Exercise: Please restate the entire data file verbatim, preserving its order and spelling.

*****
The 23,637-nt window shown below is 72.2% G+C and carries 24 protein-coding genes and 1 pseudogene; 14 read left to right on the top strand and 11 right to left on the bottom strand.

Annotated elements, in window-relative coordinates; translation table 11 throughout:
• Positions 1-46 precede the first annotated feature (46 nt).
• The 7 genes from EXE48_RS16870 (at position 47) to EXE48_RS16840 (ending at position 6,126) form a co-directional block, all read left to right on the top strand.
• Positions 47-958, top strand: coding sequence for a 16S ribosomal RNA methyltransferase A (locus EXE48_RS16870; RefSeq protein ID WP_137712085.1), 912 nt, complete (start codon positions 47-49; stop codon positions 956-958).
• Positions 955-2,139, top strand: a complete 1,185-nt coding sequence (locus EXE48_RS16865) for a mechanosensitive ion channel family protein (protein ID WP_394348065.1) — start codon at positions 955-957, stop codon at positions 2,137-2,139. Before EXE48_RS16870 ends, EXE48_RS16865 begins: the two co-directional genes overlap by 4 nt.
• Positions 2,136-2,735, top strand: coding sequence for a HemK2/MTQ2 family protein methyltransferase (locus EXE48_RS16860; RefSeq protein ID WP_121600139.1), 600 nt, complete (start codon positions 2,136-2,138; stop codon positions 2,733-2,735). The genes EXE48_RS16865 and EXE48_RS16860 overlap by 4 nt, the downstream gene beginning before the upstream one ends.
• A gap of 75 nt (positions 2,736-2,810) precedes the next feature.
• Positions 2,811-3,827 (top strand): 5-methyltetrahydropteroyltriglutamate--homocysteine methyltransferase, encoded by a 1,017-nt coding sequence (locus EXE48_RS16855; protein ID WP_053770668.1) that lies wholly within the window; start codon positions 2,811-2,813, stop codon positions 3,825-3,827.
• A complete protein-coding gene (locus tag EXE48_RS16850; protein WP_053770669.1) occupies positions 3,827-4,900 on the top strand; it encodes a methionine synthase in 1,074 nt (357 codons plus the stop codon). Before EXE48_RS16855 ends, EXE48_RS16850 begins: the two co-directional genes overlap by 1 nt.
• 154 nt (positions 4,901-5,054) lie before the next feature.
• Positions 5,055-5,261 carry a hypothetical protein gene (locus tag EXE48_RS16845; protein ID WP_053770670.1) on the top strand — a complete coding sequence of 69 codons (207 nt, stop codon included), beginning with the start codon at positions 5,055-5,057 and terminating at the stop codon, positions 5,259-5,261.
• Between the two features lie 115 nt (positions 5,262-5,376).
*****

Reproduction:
The 23,637-nt window shown below is 72.2% G+C and carries 24 protein-coding genes and 1 pseudogene; 14 read left to right on the top strand and 11 right to left on the bottom strand.

Annotated elements, in window-relative coordinates; translation table 11 throughout:
• Positions 1-46 precede the first annotated feature (46 nt).
• The 7 genes from EXE48_RS16870 (at position 47) to EXE48_RS16840 (ending at position 6,126) form a co-directional block, all read left to right on the top strand.
• Positions 47-958, top strand: coding sequence for a 16S ribosomal RNA methyltransferase A (locus EXE48_RS16870; RefSeq protein ID WP_137712085.1), 912 nt, complete (start codon positions 47-49; stop codon positions 956-958).
• Positions 955-2,139, top strand: a complete 1,185-nt coding sequence (locus EXE48_RS16865) for a mechanosensitive ion channel family protein (protein ID WP_394348065.1) — start codon at positions 955-957, stop codon at positions 2,137-2,139. Before EXE48_RS16870 ends, EXE48_RS16865 begins: the two co-directional genes overlap by 4 nt.
• Positions 2,136-2,735, top strand: coding sequence for a HemK2/MTQ2 family protein methyltransferase (locus EXE48_RS16860; RefSeq protein ID WP_121600139.1), 600 nt, complete (start codon positions 2,136-2,138; stop codon positions 2,733-2,735). The genes EXE48_RS16865 and EXE48_RS16860 overlap by 4 nt, the downstream gene beginning before the upstream one ends.
• A gap of 75 nt (positions 2,736-2,810) precedes the next feature.
• Positions 2,811-3,827 (top strand): 5-methyltetrahydropteroyltriglutamate--homocysteine methyltransferase, encoded by a 1,017-nt coding sequence (locus EXE48_RS16855; protein ID WP_053770668.1) that lies wholly within the window; start codon positions 2,811-2,813, stop codon positions 3,825-3,827.
• A complete protein-coding gene (locus tag EXE48_RS16850; protein WP_053770669.1) occupies positions 3,827-4,900 on the top strand; it encodes a methionine synthase in 1,074 nt (357 codons plus the stop codon). Before EXE48_RS16855 ends, EXE48_RS16850 begins: the two co-directional genes overlap by 1 nt.
• 154 nt (positions 4,901-5,054) lie before the next feature.
• Positions 5,055-5,261 carry a hypothetical protein gene (locus tag EXE48_RS16845; protein ID WP_053770670.1) on the top strand — a complete coding sequence of 69 codons (207 nt, stop codon included), beginning with the start codon at positions 5,055-5,057 and terminating at the stop codon, positions 5,259-5,261.
• Between the two features lie 115 nt (positions 5,262-5,376).